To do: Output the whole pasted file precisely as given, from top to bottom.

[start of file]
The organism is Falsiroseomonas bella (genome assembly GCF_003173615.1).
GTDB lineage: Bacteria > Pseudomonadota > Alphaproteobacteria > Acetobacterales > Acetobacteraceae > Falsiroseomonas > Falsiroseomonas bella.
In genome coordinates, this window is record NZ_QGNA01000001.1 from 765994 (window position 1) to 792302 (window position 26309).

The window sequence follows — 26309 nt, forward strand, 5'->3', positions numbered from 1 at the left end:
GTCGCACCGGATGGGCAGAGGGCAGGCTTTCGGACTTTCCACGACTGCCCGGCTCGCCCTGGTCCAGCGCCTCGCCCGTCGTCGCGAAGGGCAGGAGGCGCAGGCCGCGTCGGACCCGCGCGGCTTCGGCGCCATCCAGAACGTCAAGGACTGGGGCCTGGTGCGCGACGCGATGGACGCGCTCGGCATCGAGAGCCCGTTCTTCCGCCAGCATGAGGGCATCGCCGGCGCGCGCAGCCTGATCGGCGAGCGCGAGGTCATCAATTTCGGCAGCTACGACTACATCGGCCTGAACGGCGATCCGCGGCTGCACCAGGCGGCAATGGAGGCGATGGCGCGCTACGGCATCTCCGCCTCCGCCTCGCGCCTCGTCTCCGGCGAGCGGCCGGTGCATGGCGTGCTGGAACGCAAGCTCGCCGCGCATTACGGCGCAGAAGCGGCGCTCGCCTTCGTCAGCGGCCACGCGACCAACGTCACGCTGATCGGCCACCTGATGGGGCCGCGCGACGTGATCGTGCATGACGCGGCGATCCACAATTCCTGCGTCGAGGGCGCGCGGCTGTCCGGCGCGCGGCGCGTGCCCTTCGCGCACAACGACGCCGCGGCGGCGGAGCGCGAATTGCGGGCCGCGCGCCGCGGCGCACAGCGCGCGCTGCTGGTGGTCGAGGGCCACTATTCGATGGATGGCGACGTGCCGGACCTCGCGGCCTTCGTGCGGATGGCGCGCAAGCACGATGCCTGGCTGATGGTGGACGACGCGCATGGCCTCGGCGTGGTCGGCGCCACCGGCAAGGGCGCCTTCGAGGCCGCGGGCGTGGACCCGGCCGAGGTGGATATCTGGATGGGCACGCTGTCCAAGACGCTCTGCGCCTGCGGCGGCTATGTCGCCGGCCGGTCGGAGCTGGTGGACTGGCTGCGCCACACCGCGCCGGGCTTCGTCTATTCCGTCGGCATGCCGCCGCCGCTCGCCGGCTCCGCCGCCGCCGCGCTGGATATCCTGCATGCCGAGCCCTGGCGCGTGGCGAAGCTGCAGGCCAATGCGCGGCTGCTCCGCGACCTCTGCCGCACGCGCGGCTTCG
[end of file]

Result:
The organism is Falsiroseomonas bella (genome assembly GCF_003173615.1).
GTDB lineage: Bacteria > Pseudomonadota > Alphaproteobacteria > Acetobacterales > Acetobacteraceae > Falsiroseomonas > Falsiroseomonas bella.
In genome coordinates, this window is record NZ_QGNA01000001.1 from 765994 (window position 1) to 792302 (window position 26309).

The window sequence follows — 26309 nt, forward strand, 5'->3', positions numbered from 1 at the left end:
GTCGCACCGGATGGGCAGAGGGCAGGCTTTCGGACTTTCCACGACTGCCCGGCTCGCCCTGGTCCAGCGCCTCGCCCGTCGTCGCGAAGGGCAGGAGGCGCAGGCCGCGTCGGACCCGCGCGGCTTCGGCGCCATCCAGAACGTCAAGGACTGGGGCCTGGTGCGCGACGCGATGGACGCGCTCGGCATCGAGAGCCCGTTCTTCCGCCAGCATGAGGGCATCGCCGGCGCGCGCAGCCTGATCGGCGAGCGCGAGGTCATCAATTTCGGCAGCTACGACTACATCGGCCTGAACGGCGATCCGCGGCTGCACCAGGCGGCAATGGAGGCGATGGCGCGCTACGGCATCTCCGCCTCCGCCTCGCGCCTCGTCTCCGGCGAGCGGCCGGTGCATGGCGTGCTGGAACGCAAGCTCGCCGCGCATTACGGCGCAGAAGCGGCGCTCGCCTTCGTCAGCGGCCACGCGACCAACGTCACGCTGATCGGCCACCTGATGGGGCCGCGCGACGTGATCGTGCATGACGCGGCGATCCACAATTCCTGCGTCGAGGGCGCGCGGCTGTCCGGCGCGCGGCGCGTGCCCTTCGCGCACAACGACGCCGCGGCGGCGGAGCGCGAATTGCGGGCCGCGCGCCGCGGCGCACAGCGCGCGCTGCTGGTGGTCGAGGGCCACTATTCGATGGATGGCGACGTGCCGGACCTCGCGGCCTTCGTGCGGATGGCGCGCAAGCACGATGCCTGGCTGATGGTGGACGACGCGCATGGCCTCGGCGTGGTCGGCGCCACCGGCAAGGGCGCCTTCGAGGCCGCGGGCGTGGACCCGGCCGAGGTGGATATCTGGATGGGCACGCTGTCCAAGACGCTCTGCGCCTGCGGCGGCTATGTCGCCGGCCGGTCGGAGCTGGTGGACTGGCTGCGCCACACCGCGCCGGGCTTCGTCTATTCCGTCGGCATGCCGCCGCCGCTCGCCGGCTCCGCCGCCGCCGCGCTGGATATCCTGCATGCCGAGCCCTGGCGCGTGGCGAAGCTGCAGGCCAATGCGCGGCTGCTCCGCGACCTCTGCCGCACGCGCGGCTTCG